• Considering wetlands as natural water management infrastructure which can provide solutions to problems associated with urbanization such as sanitation, flood risk management and water resource provision;
  • Pursuing multifunctional outcomes and considering wetland ecosystem services which will improve the well-being of many different parts of society;
  • Ensuring that fully integrated water resource management is a priority so that the implications of decisions on wetlands and water do not impact society or biodiversity negatively.

Ramsar Resolution X.27, Wetlands and Urbanization

At Ramsar COP10, the Contracting Parties adopted Resolution X.27 Wetlands and Urbanization [PDF]. This resolution notes that “urban wetlands” are those wetlands lying within the boundaries of cities, towns and other conurbations and that “peri-urban wetlands” are those wetlands located adjacent to an urban area between the suburbs and rural areas, and recognises that wetlands in urban and peri-urban environments can deliver many important ecosystem services to people, such as wastewater treatment.

Urbanization and wetlands as seen in Central Park, New York City.
Photo: iStockPhoto

The resolution further notes the important role that urban and peri-urban wetlands can play in communication, education, participation and awareness for urban communities about wetlands, as well as the value of establishing education and visitor centres in such places; and that urban and peri-urban wetlands perform important functions in the improvement of neighbouring community environments, and provide safety nets for the communities living in these areas, both through the buffering effect of wetlands in riverine and coastal areas and through the role of wetlands in reducing impacts associated with climate variability.

Ramsar is concerned that many wetlands in urban and peri-urban environments are, or are becoming, degraded through encroachment of surrounding populations, pollution, poorly managed waste and infilling or other developments, and that these activities have diminished both the ecosystem services that urban wetlands can provide and the recognition of their value and importance by both decision-makers and urban communities.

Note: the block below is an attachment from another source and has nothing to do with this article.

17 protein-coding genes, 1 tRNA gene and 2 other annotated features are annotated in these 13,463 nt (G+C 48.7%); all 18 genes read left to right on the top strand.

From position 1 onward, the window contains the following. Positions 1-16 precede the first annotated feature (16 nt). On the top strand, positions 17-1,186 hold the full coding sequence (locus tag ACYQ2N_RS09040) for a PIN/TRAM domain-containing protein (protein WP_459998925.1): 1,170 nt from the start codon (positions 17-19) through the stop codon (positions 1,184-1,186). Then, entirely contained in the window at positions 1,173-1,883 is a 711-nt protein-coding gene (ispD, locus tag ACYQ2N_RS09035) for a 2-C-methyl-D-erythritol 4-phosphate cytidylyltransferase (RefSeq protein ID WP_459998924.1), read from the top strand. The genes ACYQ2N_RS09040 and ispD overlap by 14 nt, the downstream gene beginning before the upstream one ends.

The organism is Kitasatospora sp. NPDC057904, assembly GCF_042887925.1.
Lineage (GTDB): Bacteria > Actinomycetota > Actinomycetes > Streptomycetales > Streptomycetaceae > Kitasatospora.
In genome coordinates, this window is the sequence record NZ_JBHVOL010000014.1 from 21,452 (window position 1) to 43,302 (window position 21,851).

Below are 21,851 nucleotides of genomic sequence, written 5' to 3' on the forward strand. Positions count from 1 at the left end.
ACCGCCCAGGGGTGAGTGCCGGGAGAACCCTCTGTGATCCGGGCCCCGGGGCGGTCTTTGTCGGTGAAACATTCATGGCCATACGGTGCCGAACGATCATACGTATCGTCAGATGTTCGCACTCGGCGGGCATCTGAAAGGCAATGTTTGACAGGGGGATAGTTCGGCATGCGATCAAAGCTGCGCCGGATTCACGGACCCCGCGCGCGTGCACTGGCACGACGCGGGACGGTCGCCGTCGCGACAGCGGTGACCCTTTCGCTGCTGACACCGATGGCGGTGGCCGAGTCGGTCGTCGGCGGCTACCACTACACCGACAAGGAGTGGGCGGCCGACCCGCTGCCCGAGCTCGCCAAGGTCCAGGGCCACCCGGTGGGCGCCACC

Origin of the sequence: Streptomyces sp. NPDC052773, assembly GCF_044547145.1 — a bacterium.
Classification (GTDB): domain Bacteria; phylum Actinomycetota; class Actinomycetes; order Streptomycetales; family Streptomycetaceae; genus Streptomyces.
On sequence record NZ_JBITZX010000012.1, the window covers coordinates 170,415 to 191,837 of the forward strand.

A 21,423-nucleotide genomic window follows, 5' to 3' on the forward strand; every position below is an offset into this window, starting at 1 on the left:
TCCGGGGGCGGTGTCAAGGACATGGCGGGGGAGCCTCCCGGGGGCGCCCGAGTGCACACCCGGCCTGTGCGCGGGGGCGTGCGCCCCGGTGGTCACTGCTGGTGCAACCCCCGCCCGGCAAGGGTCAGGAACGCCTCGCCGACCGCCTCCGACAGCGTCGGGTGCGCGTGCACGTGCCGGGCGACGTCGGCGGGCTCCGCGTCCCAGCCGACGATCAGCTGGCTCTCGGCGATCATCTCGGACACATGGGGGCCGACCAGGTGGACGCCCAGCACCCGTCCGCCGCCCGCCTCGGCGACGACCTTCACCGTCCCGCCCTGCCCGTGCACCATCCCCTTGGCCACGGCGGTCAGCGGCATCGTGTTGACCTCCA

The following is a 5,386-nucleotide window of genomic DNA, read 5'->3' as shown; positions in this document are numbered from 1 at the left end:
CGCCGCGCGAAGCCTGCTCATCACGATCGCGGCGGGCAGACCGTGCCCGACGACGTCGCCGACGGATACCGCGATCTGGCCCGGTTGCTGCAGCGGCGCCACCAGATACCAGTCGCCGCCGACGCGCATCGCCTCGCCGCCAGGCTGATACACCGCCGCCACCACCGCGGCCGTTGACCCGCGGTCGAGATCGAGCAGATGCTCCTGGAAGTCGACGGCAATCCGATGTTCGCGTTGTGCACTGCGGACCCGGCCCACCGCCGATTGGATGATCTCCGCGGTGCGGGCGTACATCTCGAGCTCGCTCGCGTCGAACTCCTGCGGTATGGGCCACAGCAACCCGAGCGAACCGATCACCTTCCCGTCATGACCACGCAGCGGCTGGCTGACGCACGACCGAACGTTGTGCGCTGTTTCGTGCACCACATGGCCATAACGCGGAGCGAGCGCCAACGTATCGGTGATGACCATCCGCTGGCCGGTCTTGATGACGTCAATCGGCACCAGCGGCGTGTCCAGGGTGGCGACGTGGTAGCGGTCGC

What other resources are there for Wetlands and Urbanization Information?

Ramsar and UN Habitat collaborated through an expert workshop to identify a range of cross-cutting issues relating to wetlands, biodiversity and urbanization. The outcomes of the workshop are published here [PDF].

Members of Ramsar’s Scientific and Technical Review Panel contributed to the production of a UN Habitat report on “Supporting Local Action for Biodiversity: The Role of National Governments”. The report includes many case studies of best practice including several wetland-related examples and is published here.

Ramsar has been working with the ICLEI (an international association of local governments) in order to improve understanding of wetland issues in urban environments. ICLEI have produced extensive guidance for enhancing biodiversity in cities. This can be accessed here.

Please see the report “Urban Development, Biodiversity and Wetland Management Case Study: East Kolkata Wetlands, India” [PDF] by Ritesh Kumar of Wetlands International (Ritesh Kumar is a member of the Ramsar Scientific and Technical Review Panel.)

Urban Wetlands in Northern Spain, Ramsar article from 2009.

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Number of » Contracting Parties: 168 Sites designated for the
» List of Wetlands of
International Importance
2,186 Total surface area of designated sites (hectares): 208,674,247